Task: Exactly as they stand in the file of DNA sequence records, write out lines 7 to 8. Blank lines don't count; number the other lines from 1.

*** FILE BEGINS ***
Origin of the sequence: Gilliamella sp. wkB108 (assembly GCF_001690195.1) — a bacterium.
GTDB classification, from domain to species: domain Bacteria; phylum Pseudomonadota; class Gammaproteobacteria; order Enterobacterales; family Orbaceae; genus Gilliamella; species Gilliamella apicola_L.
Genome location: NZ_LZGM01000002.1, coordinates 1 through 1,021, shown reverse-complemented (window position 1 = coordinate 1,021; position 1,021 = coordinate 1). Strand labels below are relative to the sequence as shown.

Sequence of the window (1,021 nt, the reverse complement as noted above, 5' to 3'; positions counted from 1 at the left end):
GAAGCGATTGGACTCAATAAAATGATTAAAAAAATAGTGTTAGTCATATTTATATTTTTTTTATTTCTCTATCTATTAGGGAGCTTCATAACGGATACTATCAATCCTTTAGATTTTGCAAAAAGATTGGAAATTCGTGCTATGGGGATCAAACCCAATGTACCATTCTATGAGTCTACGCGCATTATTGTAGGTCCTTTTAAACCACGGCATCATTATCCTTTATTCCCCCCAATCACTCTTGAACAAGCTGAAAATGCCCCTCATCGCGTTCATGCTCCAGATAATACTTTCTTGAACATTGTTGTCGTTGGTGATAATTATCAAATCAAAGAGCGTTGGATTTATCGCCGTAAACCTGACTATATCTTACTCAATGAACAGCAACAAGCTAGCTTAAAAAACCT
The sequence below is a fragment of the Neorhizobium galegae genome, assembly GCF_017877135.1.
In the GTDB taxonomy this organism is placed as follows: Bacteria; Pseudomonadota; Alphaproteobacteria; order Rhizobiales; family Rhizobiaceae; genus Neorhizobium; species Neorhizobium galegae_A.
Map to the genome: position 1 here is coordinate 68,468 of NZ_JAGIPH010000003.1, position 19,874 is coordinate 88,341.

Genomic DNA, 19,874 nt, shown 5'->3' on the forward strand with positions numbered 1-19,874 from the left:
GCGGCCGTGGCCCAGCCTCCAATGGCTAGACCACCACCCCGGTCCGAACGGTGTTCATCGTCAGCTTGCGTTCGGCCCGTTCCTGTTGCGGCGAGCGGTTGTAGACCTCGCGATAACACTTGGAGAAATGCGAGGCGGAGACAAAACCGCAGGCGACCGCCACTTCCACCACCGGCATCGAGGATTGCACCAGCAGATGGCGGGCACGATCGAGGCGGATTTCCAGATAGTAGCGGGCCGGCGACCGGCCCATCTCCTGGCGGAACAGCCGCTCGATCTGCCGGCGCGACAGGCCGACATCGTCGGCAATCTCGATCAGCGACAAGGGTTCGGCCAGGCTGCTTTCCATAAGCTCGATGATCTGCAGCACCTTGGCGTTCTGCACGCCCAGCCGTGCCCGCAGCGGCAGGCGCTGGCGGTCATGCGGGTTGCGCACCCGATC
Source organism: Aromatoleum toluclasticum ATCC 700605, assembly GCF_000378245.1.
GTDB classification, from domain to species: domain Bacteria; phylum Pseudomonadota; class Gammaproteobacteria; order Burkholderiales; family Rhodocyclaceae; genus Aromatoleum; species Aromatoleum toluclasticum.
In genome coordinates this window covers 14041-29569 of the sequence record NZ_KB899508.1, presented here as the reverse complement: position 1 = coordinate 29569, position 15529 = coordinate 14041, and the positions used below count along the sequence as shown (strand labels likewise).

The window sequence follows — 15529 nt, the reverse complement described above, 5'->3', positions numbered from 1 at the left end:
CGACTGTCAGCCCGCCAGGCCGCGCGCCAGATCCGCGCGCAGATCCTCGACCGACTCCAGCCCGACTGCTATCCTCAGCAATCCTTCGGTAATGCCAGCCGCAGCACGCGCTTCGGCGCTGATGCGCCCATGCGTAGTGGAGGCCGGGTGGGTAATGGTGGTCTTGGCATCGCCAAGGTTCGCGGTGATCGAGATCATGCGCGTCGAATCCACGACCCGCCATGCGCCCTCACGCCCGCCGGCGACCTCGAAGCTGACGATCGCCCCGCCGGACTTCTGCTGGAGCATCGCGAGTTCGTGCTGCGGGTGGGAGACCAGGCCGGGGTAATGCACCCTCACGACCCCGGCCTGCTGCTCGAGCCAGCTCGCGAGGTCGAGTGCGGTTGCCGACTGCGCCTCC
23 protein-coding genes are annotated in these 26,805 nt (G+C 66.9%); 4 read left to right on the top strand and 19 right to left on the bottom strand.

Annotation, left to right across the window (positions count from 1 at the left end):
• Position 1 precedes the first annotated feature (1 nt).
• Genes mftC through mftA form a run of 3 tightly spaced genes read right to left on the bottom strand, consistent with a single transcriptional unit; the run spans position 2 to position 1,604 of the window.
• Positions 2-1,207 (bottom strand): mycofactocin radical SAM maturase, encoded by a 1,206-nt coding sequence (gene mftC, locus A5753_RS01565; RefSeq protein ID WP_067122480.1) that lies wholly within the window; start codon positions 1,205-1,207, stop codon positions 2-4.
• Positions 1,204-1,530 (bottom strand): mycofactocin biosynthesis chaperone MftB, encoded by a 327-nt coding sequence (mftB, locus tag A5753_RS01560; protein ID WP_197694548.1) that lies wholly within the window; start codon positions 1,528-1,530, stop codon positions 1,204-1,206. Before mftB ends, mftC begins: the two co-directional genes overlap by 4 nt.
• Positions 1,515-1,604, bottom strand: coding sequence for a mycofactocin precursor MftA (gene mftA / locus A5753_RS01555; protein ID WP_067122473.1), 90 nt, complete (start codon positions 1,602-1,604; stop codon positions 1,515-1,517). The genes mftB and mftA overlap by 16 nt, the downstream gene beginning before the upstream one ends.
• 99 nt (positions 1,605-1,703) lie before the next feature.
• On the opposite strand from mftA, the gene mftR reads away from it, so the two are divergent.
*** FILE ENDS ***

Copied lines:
In the GTDB taxonomy this organism is placed as follows: Bacteria; Pseudomonadota; Alphaproteobacteria; order Rhizobiales; family Rhizobiaceae; genus Neorhizobium; species Neorhizobium galegae_A.
Map to the genome: position 1 here is coordinate 68,468 of NZ_JAGIPH010000003.1, position 19,874 is coordinate 88,341.